A Game of Thrones: The Board Game
A Game of Thrones requires very little introduction. Political backstabbery between noble families is served as a side with breakfast. But what if you want to be part of this web of deception? Enter, A Game of Thrones: The Board Game… er, Second Edition…
Yes that’s right, the board game is not simply a spin-off from the TV series. It’s based on the series of books that has dubbed Geogre RR Martin “The American Tolkien”. This allows for much bigger scope in the game than simply the few events depicted in the TV series.
The board is a massive map of Westeros, so detailed that it can be used as reference when watching the series or reading the books. It does appear cluttered though, as the board is filled with icons and symbols denoting all manner of information. A big part of the game is played using tokens, with simple icons that can be very confusing and difficult to identify. Card artwork is quite impressive, many featuring characters from the books. Though these characters appear in the TV series, they don’t relate to their TV series counterparts.
Setup and Gameplay
Depending on the number of players specific families are used in the game. With three players the famous houses are in play. These are Starck, Lannister and Baratheon. Each player also receives a divider with their house sigil and a reference sheet on the inside, to hide your tokens and cards behind.
The object of the game is to occupy as many castles an strongholds as possible. These appear in specific territories according to the placement of towns and cities in Westeros.
The political side of things comes from a set of initiative tracks on the side of the board, each giving a special ability to the house that ranks highest. The messenger raven can change an order before they execute, the Valyrian steel blade helps during combat and the Iron Throne determines turn order and resolves ties outside of combat.
Every turn, orders are given to each territory by the house that controls it. There are five order types, namely raid, march, consolidate power, defence, support. Support is where the backstabbery starts. When this order is given, a house can support an adjacent territory in either defending or attacking. This part of the game becomes free-form, as deals are verbally made between players.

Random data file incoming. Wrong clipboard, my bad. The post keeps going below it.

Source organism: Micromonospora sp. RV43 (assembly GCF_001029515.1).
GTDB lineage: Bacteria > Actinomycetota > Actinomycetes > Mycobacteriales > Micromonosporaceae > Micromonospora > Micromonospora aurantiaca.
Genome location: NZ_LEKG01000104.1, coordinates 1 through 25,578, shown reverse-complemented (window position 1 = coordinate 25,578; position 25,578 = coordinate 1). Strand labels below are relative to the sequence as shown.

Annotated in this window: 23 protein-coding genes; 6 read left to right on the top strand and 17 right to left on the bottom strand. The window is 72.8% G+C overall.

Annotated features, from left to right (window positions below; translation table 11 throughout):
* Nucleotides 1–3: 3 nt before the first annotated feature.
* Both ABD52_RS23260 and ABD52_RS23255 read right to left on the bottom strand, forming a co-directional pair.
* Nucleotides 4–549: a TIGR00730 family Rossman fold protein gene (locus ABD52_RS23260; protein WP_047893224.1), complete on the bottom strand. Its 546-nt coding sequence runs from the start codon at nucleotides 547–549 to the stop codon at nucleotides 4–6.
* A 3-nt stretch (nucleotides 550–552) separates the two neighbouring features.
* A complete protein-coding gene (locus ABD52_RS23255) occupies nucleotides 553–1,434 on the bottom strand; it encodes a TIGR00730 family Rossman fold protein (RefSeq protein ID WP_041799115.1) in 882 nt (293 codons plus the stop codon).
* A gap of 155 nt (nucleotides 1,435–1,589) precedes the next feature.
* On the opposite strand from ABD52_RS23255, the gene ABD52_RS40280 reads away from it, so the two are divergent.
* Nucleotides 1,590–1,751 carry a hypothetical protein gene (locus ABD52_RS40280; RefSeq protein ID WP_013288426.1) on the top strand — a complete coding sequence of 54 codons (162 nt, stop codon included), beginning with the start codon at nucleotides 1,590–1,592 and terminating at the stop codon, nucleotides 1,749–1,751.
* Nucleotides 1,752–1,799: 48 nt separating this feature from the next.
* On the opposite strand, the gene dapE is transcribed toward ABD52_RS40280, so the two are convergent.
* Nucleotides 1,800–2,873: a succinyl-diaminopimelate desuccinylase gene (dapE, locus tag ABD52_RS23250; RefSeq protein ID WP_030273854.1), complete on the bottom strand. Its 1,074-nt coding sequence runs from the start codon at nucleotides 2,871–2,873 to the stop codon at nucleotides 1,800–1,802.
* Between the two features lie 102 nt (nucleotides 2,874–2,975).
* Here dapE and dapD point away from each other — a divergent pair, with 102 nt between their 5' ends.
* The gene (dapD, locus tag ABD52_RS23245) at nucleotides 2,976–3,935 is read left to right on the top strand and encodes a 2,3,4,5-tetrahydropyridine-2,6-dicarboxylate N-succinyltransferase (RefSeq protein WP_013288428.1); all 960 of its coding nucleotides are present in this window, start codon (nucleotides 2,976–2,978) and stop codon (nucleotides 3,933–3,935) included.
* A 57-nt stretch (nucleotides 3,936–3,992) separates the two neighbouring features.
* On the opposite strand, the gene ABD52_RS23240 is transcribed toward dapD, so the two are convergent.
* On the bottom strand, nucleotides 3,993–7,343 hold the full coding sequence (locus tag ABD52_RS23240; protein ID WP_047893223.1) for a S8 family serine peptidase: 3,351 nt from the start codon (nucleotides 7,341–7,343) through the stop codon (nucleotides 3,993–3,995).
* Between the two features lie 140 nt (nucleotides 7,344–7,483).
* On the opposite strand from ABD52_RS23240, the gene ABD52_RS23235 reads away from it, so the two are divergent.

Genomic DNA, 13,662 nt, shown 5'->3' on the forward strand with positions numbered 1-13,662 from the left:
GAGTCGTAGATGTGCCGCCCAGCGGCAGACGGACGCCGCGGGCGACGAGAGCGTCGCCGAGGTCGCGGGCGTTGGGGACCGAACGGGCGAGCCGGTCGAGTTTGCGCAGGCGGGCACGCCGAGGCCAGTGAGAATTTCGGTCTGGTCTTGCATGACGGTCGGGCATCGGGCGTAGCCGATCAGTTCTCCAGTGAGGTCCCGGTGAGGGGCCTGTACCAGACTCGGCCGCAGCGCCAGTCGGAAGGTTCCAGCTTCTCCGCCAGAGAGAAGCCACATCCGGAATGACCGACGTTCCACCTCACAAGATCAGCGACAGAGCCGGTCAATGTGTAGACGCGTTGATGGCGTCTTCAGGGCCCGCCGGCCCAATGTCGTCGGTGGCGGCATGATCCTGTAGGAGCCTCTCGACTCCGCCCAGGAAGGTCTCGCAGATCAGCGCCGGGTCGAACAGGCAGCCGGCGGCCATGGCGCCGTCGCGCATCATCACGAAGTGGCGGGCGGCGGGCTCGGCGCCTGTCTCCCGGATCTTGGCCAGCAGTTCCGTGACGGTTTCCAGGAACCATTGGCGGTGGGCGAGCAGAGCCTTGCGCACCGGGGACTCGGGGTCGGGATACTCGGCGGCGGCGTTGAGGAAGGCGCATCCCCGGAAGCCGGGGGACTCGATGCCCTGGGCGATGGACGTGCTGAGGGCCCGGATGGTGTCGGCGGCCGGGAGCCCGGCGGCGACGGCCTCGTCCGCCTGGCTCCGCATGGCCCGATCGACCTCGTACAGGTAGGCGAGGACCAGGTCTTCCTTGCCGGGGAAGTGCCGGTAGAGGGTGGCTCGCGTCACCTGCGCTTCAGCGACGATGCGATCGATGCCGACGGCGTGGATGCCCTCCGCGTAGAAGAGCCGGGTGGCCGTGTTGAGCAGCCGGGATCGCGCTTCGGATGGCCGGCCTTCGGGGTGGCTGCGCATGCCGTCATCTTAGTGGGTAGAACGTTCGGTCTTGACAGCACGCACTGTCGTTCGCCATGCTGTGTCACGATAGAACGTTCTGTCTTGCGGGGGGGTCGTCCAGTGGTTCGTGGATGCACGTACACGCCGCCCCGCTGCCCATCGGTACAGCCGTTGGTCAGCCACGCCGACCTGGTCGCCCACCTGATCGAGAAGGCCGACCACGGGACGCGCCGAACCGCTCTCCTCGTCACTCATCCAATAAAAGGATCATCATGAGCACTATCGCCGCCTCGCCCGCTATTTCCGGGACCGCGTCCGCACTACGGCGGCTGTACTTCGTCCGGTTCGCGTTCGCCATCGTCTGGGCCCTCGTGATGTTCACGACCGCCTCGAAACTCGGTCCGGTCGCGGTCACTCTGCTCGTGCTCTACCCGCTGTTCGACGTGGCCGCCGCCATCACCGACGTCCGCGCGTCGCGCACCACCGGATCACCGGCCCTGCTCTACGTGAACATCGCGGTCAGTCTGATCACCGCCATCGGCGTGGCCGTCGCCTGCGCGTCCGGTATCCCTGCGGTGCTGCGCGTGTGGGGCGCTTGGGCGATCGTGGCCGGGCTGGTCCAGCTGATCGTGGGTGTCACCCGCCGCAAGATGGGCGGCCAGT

Unlike Risk, the number of armies a house has at their disposal is determined by specific territories on the board that produce supplies, rather than every territory. This, combined with the hunt for castles and strongholds, makes the game much more tactical and spots of contention tends to develop.
Though the game appears very complex at the onset, once the turn order is picked up it flows quite nicely. Depending on the group of players the game can turn out like a chess game, slow and thoughtful, or a stock market pit, chaotic deals happening all over the place.
Components: 3/5. Though manufactured to Fantasy Flight’s outstanding quality, the number of icons that need to be memorised for smooth play is a little overwhelming.
Gameplay: 3/5. The game does a good job of replicating the political dealings of noble families. As much as the tokens and icons break the flow, I myself can’t think of a different way this style of play could’ve been accomplished.
Complexity vs Depth: 4/5. You have to understand. This game is deep. It’s complex and intricate. For once it’s not a versus, but a compliment.
Theme: 4/5. Westeros as a fictional world is vast. Every care was taken to replicate the unique traits of the different houses into the playing style. In this case the complexity of the experience enhances the theme, though I still wouldn’t recommend it to first time players.
Overall: 3.5/5. Not for a novice board gamer unless you’re a massive fan of the books or TV series. Players who enjoy rich engaging experiences such as Civilization will enjoy this immensely.